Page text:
Saturday, June 4, 2011

Krugman's Disastrous Totally Screwed Up Thinking

Paul Krugman has really done it this time. Today, he discusses Treasury TIP Securities and displays an ignorance that a first year bond trader would be fired for having.

The Krug writes:

Thanks to inflation-protected securities, we can look at real rates directly — and here they are:

There was a bump in real rates in the months following Lehman’s failure — that was caused by a flight to liquidity, which meant that only plain-vanilla Treasuries were wanted. But since then real rates have dropped to extraordinarily low levels: less than 1 percent on 10-years, negative on 5-years.
Duh!! Is Krugman really this clueless? Does he really think real rates are negative because the 5 year TIPS has a negative yield (pre-index inflation payout)? This is total amateur night.

Let me explain what is going on here. 

The current 5-year Treasury fixed rate security is yielding 1.6%.  The 5-year inflation adjusted Treasury security is yielding  (pre-index payout) a negative -0.39% .
Krugie thinks this means the real five year rate is negative because the 5-year TIPS is negative.  This is just dumb surface thinking. Since the 5-year fixed rate security is yielding 1.6%, why would anyone buy the TIPS at a negative yield if something else wasn't going on? Krugie doesn't realize a key component of the TIPS is that it acts something like a call option on price inflation. So if I think that one year out, inflation is going to start to seriously heat up and hit double digit rates, than why wouldn't I be willing to pay a negative current rate, if the Treasury security adjusted rate could at some future point climb to 10%?

Alternatively, if for some reason I expect the TIPS inflation adjustment to come in much higher than real inflation and alternative interest rates, I would be willing to buy a negative current yield for a  TIP security.

The point is that there are a number of reasons a TIP security can go negative, none having anything to do with the real interest rate. A negative yield on the TIPS may be a sign that there are many traders willing to pay (by accepting a current negative yield) because they think an inflation adjusted yield is going to be much higher down the road. In fact the more negative the current yield on the TIPS gets, the more it could be a sign of intense expectation of higher price inflation down the road, relative to current interest rates.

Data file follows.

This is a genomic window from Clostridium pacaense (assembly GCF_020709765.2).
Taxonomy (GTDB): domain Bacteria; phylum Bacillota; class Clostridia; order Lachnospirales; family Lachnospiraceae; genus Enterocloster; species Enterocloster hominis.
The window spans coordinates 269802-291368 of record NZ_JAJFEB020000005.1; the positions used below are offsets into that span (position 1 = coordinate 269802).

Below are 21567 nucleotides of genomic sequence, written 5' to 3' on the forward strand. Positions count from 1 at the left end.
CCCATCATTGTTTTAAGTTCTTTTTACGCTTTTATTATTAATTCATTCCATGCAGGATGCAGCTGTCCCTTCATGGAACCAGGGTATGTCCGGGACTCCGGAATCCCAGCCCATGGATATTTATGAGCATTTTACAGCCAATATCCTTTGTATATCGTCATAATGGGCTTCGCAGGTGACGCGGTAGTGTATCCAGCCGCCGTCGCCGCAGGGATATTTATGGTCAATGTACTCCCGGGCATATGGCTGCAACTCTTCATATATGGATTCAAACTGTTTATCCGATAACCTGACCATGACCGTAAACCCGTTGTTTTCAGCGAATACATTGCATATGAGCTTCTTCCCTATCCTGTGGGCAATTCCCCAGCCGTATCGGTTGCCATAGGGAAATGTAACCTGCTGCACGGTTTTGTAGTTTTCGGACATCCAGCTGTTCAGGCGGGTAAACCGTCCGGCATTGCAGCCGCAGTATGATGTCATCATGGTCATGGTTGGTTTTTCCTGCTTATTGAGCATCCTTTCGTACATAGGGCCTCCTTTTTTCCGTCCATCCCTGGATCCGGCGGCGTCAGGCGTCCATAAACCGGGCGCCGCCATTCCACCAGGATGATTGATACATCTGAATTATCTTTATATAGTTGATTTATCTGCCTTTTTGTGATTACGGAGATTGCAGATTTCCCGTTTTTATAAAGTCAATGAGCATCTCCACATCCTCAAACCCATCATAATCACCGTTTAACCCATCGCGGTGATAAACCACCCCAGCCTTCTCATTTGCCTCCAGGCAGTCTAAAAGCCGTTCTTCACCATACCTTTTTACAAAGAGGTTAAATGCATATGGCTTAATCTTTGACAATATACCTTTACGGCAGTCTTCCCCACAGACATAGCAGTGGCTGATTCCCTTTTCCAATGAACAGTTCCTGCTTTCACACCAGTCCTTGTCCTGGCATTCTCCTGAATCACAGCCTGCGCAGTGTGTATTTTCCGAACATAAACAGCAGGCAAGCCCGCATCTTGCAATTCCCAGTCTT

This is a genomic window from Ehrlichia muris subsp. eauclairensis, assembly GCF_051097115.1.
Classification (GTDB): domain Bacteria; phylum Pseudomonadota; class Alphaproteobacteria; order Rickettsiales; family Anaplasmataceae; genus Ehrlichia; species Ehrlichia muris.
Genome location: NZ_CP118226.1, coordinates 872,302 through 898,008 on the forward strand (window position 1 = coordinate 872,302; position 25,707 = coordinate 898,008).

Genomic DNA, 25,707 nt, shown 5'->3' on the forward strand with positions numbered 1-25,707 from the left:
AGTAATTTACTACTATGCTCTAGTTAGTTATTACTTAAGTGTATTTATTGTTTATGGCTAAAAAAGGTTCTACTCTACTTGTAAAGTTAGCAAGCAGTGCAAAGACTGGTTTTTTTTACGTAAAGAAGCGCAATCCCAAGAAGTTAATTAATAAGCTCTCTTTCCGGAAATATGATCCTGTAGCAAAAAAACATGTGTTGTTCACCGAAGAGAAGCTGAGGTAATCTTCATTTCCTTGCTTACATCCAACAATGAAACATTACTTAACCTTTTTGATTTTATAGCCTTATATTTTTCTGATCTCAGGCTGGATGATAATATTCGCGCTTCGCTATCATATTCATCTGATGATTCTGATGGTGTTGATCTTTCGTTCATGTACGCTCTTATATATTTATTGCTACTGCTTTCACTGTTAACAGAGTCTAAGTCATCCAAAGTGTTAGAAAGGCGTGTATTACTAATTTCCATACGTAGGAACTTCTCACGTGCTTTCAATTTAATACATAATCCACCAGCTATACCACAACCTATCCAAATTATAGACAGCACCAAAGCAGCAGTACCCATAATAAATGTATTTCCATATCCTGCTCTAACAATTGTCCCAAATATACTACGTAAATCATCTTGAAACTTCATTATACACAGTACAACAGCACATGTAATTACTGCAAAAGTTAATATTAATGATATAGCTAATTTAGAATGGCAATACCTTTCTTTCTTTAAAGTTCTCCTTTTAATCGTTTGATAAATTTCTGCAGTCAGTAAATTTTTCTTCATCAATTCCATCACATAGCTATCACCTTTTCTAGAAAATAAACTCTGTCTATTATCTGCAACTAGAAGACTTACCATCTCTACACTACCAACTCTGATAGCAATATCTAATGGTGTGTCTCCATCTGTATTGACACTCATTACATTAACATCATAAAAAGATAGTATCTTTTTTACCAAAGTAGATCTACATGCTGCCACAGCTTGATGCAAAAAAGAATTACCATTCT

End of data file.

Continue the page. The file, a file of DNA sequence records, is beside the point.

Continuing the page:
Then, there is another important aspect of a TIPS: You will always get back the principle, unlike other inflation hedge investments, such as gold or commodity futures. Thus, in addition to having call type features, it has put type features, which even adds more value (less yield) to this instrument.

 In short, TIPS is a very complex instrument, but it provides no information about the real current yield as the very confused Krugie would have you believe.

The only information Krugie's comment provides is that he is clueless about basic finance and economics. He is clueless about finance because he clearly doesn't understand the call option type feature of TIP securities, which could result in a negative TIPS yield. He is clueless about economics since he should have an immediate gut reaction, if he understood basic economics, that some other factor must be in play if yields are negative. No one  yield is going to put money into an investment with a negative real yield, unless something else is going on. It is utterly amazing that the Kurg doesn't get this. If he doesn't get this basic stuff it is no wonder that he doesn't get more complex stuff like Austrian economics.

(Note to see a 5-year TIPS rate set at auction at a negative yield see the recent April 29, 2011 auction.)


  1. This blog, or something like it, should be in the WSJ. We need to start exposing this man's ignorance. It is a travesty that he is accepted as a respected economist-- he is a political hack at best.

  2. This blog is truly excellent. My new favorite. Always up to date, always interesting.

  3. It's sickening how some people (the elite) still promote this moron as a legitimate economist. His lack of understanding of basic concepts that any 12 year old (at least one who had a cursory knowledge of Austrian economics, or had read Hazlitt) is embarrassing.

  4. "There was a bump in real rates in the months following Lehman’s failure — that was caused by a flight to liquidity, which meant that only plain-vanilla Treasuries were wanted."

    These may be really basic questions: Are plain-vanilla treasuries really that much better for liquidity than TIPS? If not, wouldn't yield decrease when demand for liquid assets increased?

  5. I liked Peter Schiff's comment once about Krugman: If Peter ever gets the Nobel Prize in Econ, he would only accept it if Krugman returned his.

  6. Real interest rates can be negative. If the rate of inflation is greater than the nominal interest rate, this can easily happen. It's not an anomaly - its called deflation. However, NOMINAL interest rates are bounded by 0. So this blog entry is completely off-target in its criticism of Krugman. You shoud re-evaluate your own credentials.